Sergeii Eisenstein

From Censorpedia

Date: 1898-1948

Region: Europe, North America

Subject: Political/Economic/Social Opinion

Medium: Film Video

Sergei E.jpg

Artist: Sergeii Eisenstein

Confronting Bodies: French, British, American and Russian governments

Dates of Action: 1926, 1927, 1930s, 1938, 1945

Location: Eisenstein's films were censored worldwide, however the Soviet government frequently interfered with the production of his films

Description of Artwork: Most of Eisenstein's film were historically rooted and patronized by Soviet leadership. The films that launched Eisenstein into prominence were two historical films Strike (1924)and The Battleship Potemkin (1925) that dealt with worker's rights. Both received critical praise in the Soviet Union, but faced censorship abroad. The Battleship Potemkin was considered "powerfully seditious" by critics. One of his most famous films is Ivan the Terrible (1944-46), which is a study on the psychological complexity of an infamous leader. In general, his movies were complicated and did not follow traditional technique. Eisenstein believed film was a challenging and complex medium.

The Incident: The arrival of The Battleship Potemkin in Britain coincided with the General Strike of 1926 and was widely seen as being seditious. It was banned from public viewing by the home secretary. The Battleship Potemkin was banned in Britain until 1954.

Eisenstein's film The Battleship Potemkin (1926) was burned by French customs upon arrival, and banned by movie theaters in Pennsylvania because it "gives American sailors a blueprint as to how to conduct a mutiny."

In Russia, the censorship of Eisenstein's films began with October (1927) which was commissioned for the tenth anniversary of the Bolshevik revolution. The film was only allowed a limited public screening and a campaign against it was launched because the film did not glorify Stalin and contained repeated mentions of Stalin's rival Trotsky. After this, objection to Eisentein's cinematic methods by Stalin (who believed movies were good only if they were "intelligible to the masses") prevented Eisenstein from being able to complete a film for a while. The film was altered because it failed to glorify Stalin. Stalin also had all references to Trotsky removed. The Old and the New and Bezhin Meadow were two movies Eisenstein could not complete because of these objections.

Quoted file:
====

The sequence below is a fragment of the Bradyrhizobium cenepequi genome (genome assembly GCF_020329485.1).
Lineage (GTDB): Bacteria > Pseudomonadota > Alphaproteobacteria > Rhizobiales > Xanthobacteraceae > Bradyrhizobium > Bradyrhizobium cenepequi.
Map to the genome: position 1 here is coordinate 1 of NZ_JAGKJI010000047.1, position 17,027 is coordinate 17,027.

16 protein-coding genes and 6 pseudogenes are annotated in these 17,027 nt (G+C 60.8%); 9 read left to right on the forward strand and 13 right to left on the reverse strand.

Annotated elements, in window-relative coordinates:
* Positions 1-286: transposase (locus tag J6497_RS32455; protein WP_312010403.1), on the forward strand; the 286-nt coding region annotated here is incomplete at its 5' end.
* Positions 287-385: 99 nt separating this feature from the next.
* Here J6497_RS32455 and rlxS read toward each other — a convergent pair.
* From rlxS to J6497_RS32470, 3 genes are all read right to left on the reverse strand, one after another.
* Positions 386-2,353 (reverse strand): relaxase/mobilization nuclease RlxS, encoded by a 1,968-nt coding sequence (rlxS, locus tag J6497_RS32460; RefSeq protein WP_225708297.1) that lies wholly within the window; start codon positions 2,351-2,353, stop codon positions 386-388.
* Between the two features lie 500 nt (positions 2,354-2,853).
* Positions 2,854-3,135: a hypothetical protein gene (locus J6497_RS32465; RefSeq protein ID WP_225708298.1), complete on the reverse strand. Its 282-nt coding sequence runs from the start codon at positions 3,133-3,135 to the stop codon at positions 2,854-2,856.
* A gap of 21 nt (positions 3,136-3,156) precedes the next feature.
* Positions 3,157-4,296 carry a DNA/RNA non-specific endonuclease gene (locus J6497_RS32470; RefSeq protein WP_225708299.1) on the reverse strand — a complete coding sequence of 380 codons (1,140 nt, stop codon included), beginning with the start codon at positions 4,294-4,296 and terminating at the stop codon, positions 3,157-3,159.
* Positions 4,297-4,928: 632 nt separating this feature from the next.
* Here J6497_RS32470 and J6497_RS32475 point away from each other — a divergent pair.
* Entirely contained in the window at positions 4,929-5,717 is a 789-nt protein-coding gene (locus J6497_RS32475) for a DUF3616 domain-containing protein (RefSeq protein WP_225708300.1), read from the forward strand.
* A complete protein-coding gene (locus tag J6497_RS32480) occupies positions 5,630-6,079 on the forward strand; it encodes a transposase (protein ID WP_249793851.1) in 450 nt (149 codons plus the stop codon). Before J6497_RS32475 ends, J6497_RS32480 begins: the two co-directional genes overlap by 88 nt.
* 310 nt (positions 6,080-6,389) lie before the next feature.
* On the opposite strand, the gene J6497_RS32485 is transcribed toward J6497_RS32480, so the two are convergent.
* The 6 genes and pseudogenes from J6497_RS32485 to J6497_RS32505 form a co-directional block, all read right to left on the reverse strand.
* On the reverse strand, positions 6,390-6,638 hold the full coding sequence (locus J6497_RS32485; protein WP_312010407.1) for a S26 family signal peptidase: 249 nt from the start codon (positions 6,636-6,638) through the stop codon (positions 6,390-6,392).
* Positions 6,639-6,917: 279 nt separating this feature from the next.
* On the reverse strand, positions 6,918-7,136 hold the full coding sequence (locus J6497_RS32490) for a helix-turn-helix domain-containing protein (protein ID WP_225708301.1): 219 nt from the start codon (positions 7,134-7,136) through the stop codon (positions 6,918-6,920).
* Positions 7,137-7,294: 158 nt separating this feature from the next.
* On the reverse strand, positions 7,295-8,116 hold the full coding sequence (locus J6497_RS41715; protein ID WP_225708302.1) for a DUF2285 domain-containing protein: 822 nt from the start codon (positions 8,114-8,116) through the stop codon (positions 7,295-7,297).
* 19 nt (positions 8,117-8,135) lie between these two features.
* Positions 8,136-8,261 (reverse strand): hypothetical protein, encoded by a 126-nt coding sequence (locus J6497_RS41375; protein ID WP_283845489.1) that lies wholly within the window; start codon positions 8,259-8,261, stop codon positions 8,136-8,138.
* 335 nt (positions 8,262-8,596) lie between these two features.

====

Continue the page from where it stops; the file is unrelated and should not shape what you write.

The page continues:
In the 1930s after growing frustrated with these problems Eisenstein went to Europe and the United States to study the use of sound in the film industry there. While in Britain he tried to get the ban on The Battleship Potemkin lifted but could not. In the United States the director got a contract with Paramount Pictures. His decision to use Theodore Dreiser's book An American Tragedy as source material for his film raised objections with the studio and he left the United States without completing a film.

In 1937 at the Cinema Workers' Conference Eisenstein was forced to make a public apology for his "political and artistic errors".

In 1938 Eisenstein came back into favor with his film Alexander Nevsky, for which he won the Order of Lenin. After the Nazi-Soviet pact in August of that year the film was banned because of its anti-German tone.

During the war Stalin commissioned Eisenstein to make Ivan the Terrible, the first part of which was very popular and awarded a Stalin Prize. The second part (1945) was banned after Stalin found the film to be "unsuccessful" and "erroneous".

Results of Incident: Eisenstein continued to make films, however, they were subject to the scrutiny of the Communist party. In 1948 Eisenstein died from a heart attack after the creative frustration and personal attacks became too much for him to bear.

Source: Censorship, A World Encyclopedia, ed. D. Jones